Experts Are Stumped by the Toad with a Stump for a Face
A toad with no face "kept hopping into things," according to the herpetologist who found it.
Credit: Courtesy of Jill Fleming

Scientists recently took to Twitter to puzzle over an unusual sight captured by a biologist in photos and video: a toad that had no face.

The toad, a fully grown adult, had a healthy-looking body and legs, but it was entirely lacking eyes, a nose, jaws and a tongue. Instead of a face, it had only a stump covered by smooth tissue and a small opening where its mouth used to be, according to herpetologist Jill Fleming, who discovered the toad.

It "kept hopping into things," Fleming tweeted.

Fleming spotted the unfortunate creature — an American toad (Anaxyrus americanus) — in April 2016 in a state forest in Connecticut, where she was conducting research on Eastern red-spotted newts, she told Live Science in an email. [In Photos: The World's Freakiest Looking Animals]

"We sat down on a log to process the samples, and the toad kept running into our feet. When we looked closer, we realized it had no face!" Fleming wrote in the email.

 

Fleming tweeted a photo of the faceless toad on Feb. 27; she suggested that it had probably recently emerged from brumation — reptile hibernation — looking this way. In the tweet, she invited her fellow herpetologists, or "herp Twitter," to consider what might have caused the animal's highly unusual condition.

Video of the toad showed it tentatively stepping over the forest floor, and there was no sign of a wound where its face presumably once was. However, Fleming explained that its facelessness was probably not the result of a genetic mutation, as the toad was missing a lot of the anatomy required for feeding and couldn't have made it to adulthood without being able to hunt.

 

 

So, what happened to the toad?

Most likely, it was injured and then healed during brumation, awakening with the front of its head already gone, Fleming said. One possible culprit could have been infestation by flesh-eating toad fly larvae (Lucilia bufonivora), which consume toads' soft tissues and weaken their fragile bones, wildlife veterinarian Lydia Franklinos suggested in a tweet. Toads can become infested with these parasites when an adult fly lays its eggs in their nostrils or eyes, and things go downhill for the toad very rapidly after that, Franklinos told Live Science in an email.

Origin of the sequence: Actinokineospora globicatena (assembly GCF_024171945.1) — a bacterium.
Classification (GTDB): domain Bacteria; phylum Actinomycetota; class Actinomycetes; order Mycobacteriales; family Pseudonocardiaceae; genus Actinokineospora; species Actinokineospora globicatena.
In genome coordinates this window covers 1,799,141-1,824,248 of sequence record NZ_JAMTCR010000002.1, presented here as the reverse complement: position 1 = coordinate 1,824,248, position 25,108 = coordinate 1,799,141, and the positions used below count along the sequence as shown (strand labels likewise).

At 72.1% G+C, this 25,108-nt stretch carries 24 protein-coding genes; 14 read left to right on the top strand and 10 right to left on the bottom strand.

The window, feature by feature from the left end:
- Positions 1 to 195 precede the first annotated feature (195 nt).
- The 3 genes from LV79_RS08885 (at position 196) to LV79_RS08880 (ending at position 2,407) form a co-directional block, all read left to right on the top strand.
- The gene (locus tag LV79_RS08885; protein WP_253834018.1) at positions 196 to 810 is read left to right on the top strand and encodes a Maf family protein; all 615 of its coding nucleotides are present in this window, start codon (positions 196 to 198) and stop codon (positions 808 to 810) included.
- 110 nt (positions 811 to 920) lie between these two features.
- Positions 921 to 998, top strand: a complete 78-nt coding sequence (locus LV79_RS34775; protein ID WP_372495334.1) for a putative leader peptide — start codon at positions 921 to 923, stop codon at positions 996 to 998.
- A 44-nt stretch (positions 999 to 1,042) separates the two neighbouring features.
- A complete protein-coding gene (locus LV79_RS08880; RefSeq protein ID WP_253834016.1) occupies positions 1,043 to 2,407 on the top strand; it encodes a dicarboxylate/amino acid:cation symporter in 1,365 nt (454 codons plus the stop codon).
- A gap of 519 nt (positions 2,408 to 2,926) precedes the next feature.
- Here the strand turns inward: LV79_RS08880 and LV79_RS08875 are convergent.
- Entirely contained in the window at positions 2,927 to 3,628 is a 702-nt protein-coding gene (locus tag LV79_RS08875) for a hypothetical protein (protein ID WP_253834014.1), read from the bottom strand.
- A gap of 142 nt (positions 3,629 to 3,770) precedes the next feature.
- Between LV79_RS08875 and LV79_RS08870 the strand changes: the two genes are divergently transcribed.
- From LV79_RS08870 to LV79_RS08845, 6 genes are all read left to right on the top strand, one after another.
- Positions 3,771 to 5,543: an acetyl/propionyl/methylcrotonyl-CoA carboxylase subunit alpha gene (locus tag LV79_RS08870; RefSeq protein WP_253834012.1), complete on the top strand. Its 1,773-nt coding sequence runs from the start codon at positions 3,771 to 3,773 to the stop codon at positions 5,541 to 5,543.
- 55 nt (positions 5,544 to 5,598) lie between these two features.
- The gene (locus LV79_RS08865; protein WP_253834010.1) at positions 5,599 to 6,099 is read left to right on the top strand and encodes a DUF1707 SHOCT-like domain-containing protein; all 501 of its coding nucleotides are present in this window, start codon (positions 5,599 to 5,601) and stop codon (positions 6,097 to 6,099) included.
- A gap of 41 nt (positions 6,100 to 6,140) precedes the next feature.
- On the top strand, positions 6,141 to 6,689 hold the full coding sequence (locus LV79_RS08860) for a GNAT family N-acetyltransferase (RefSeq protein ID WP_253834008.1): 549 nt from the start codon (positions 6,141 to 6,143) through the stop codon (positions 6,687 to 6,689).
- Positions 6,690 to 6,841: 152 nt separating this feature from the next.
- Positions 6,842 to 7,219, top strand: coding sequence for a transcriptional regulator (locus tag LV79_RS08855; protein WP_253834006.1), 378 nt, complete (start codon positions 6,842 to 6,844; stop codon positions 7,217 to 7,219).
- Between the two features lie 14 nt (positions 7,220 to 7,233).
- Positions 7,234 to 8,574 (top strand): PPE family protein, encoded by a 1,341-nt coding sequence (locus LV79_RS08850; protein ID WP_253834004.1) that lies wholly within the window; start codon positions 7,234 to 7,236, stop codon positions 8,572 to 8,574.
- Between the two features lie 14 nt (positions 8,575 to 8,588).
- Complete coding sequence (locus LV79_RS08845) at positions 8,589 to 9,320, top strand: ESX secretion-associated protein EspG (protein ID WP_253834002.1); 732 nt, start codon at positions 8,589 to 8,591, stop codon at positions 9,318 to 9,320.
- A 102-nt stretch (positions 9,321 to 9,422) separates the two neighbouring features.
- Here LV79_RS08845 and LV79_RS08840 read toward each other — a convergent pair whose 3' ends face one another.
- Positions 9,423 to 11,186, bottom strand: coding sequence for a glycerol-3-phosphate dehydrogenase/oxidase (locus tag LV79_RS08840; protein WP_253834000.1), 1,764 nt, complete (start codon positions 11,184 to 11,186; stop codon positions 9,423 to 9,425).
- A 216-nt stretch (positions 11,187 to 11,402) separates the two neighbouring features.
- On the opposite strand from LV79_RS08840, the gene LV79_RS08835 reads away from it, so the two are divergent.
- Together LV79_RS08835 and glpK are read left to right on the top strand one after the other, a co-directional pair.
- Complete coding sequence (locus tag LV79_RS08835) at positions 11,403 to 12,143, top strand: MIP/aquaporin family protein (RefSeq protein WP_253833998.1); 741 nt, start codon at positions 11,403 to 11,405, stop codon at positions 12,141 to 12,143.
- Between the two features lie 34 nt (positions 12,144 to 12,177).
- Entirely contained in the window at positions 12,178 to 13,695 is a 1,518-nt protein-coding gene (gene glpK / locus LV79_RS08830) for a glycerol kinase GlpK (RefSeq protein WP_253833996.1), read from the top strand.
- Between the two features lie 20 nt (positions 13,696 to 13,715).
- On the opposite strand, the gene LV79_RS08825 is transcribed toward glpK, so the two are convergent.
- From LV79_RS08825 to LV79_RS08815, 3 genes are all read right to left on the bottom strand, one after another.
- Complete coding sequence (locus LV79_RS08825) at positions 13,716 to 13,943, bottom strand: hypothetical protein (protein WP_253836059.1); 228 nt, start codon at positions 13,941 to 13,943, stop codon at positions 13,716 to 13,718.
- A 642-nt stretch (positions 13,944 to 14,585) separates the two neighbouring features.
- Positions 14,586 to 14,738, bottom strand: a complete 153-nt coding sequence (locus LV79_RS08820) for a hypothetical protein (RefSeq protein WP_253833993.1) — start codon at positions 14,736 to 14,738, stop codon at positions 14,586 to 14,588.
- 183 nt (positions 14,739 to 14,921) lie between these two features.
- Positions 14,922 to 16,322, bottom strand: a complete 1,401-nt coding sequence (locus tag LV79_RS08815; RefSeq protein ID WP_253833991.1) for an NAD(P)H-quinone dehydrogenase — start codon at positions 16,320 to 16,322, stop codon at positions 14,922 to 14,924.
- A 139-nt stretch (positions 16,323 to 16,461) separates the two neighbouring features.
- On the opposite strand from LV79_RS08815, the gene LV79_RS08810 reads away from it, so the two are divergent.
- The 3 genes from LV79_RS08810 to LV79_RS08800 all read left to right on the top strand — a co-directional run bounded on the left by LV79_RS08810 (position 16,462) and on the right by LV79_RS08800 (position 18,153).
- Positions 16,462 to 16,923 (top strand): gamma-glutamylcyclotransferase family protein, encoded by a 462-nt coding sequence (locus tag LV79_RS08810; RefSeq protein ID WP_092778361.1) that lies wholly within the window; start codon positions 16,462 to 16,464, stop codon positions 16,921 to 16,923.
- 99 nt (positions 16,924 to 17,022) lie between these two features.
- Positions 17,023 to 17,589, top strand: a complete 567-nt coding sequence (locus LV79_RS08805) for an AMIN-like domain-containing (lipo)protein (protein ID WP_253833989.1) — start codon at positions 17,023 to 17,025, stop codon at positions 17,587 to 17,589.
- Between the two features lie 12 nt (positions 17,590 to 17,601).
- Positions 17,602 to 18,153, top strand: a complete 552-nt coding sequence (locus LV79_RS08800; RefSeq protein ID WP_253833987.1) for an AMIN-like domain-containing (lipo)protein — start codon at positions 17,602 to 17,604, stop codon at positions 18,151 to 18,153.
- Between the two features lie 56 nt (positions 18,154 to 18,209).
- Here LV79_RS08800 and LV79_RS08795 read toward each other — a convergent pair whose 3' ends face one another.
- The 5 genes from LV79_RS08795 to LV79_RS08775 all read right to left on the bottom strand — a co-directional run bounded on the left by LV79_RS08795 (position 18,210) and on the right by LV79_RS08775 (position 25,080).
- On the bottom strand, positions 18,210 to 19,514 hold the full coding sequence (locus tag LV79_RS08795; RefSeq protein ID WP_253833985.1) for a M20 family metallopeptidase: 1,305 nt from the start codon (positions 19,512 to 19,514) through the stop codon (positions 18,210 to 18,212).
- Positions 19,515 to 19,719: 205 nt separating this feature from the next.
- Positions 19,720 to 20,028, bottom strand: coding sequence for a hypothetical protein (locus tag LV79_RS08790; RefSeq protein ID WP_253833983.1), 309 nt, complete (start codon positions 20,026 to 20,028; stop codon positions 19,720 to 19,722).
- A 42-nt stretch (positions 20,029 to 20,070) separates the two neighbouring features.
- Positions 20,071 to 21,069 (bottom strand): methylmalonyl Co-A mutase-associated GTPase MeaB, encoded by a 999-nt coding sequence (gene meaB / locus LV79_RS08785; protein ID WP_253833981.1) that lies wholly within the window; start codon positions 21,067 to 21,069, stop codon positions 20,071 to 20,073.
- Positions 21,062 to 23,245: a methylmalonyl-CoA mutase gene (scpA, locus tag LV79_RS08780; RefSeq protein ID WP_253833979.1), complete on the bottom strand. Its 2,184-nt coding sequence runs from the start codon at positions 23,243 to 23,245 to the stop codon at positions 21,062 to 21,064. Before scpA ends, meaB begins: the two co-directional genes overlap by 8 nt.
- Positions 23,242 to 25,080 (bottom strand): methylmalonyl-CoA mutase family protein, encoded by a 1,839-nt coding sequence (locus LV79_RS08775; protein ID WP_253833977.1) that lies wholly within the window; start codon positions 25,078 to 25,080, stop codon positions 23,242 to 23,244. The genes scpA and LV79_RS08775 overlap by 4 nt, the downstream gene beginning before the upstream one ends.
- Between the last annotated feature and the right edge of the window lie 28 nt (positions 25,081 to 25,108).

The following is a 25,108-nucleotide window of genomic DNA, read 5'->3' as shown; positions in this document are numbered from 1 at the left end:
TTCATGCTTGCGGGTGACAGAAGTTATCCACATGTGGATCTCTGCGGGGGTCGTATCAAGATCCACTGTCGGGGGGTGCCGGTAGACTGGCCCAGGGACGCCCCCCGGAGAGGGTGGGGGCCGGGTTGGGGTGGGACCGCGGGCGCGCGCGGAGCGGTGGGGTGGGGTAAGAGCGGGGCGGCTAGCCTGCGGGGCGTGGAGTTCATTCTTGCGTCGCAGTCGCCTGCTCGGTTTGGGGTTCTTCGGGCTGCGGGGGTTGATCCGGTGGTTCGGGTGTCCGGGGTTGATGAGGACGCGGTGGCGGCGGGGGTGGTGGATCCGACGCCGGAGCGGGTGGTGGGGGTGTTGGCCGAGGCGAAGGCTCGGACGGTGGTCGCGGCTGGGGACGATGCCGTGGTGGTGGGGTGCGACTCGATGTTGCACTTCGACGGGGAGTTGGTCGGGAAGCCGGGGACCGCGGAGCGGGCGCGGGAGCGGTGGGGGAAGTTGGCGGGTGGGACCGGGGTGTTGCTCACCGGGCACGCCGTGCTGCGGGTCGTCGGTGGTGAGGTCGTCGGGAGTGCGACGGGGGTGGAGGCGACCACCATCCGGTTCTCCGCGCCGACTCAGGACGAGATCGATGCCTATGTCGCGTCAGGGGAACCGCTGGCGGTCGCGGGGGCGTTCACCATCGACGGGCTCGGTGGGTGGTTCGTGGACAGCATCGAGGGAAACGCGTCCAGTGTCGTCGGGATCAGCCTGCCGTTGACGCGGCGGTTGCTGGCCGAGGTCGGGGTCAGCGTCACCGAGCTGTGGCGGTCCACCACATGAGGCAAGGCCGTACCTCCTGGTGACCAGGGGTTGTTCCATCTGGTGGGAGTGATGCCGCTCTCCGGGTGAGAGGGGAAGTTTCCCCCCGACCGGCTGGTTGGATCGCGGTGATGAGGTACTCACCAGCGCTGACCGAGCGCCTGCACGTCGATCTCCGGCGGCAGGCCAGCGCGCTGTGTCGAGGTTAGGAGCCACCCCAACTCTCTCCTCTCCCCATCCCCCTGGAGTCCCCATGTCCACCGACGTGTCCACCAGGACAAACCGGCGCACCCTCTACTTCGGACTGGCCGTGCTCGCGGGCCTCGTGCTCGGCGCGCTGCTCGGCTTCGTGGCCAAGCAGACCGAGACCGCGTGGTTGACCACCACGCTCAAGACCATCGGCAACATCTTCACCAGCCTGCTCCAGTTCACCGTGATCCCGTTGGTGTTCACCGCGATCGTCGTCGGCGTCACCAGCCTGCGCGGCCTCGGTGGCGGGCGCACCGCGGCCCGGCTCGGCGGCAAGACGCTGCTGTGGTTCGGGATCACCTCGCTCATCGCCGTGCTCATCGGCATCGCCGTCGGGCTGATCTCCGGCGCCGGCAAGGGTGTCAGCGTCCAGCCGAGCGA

"You will see extensive damage to the toad's face 48 to 72 hours after the eggs have hatched," she said.

The rest of the parasitized toad's body can remain relatively healthy. That's because the facial tissue is destroyed so quickly that the animal hasn't yet had time to develop signs of malnutrition, Franklinos wrote in the email.

Another likely explanation is that while the toad was inactive during brumation, a predator discovered it and gnawed its face off, Fleming said. Turtles can also be victims of this "hibernation predation"; they are more likely than toads to survive such attacks, because much of their bodies is protected by their shells, Fleming said.

Many predators snack on toads in the northeastern United States, but the attacker of this faceless toad was probably a mammal, "since snakes and birds have a tendency to swallow things whole," Fleming said. Perhaps the toad's hiding place left its head more exposed than the rest of its body — and thereby vulnerable to attack — but it's impossible to say for sure, she explained. [Eye-Swallowing and Mouth Birth: Freaky Facts About Frogs]

Even if a portion of the toad's brain had been gobbled up along with its face, clearly enough remained to keep the toad hopping, as basic motor functions such as breathing and jumping can, in some cases, be powered entirely by an animal's brain stem, Emily Taylor, a professor of biological sciences at California Polytechnic State University, told Live Science in an email.

"The brain stem governs many of the central and necessary parts of the rest of our bodies, like heart rate, digestion and other functions. So, theoretically, the body can survive with only that part of the brain, even though the parts of the brain associated with consciousness, memory and decision-making are gone," Taylor said.

In fact, a chicken that was beheaded in 1945 famously survived — entirely headless — for 18 months, as its life-preserving brain stem had been left behind when the head was cut off, the BBC reported in 2015. The chicken's owner fed the headless bird liquid food and water with a dropper and kept its airway clear with a siphon, displaying it to stunned audiences on the sideshow circuit, according to the BBC.

"Judging from the photo on Twitter, this toad likely had more of its brain intact than the famous chicken," Taylor added.

The toad's unsettling appearance also invited comparison to the four-legged form of the faceless Demogorgon, the terrifying monster in the TV show "Stranger Things," Nick Caruso, an ecologist at the University of Alabama, pointed out in a tweet.

 

Pre-hibernation fat reserves padding the toad's body were likely helping to keep the creature alive, Caruso added. But the hapless toad's chances of surviving in this condition were "really poor," and it likely wouldn't have lasted for very long after running into the researchers, Fleming told Live Science.

"It probably couldn't eat in this condition. Plus, it kept bumping into us, so if we were its natural predators, it would have been eaten very quickly," she said.

Original article on Live Science.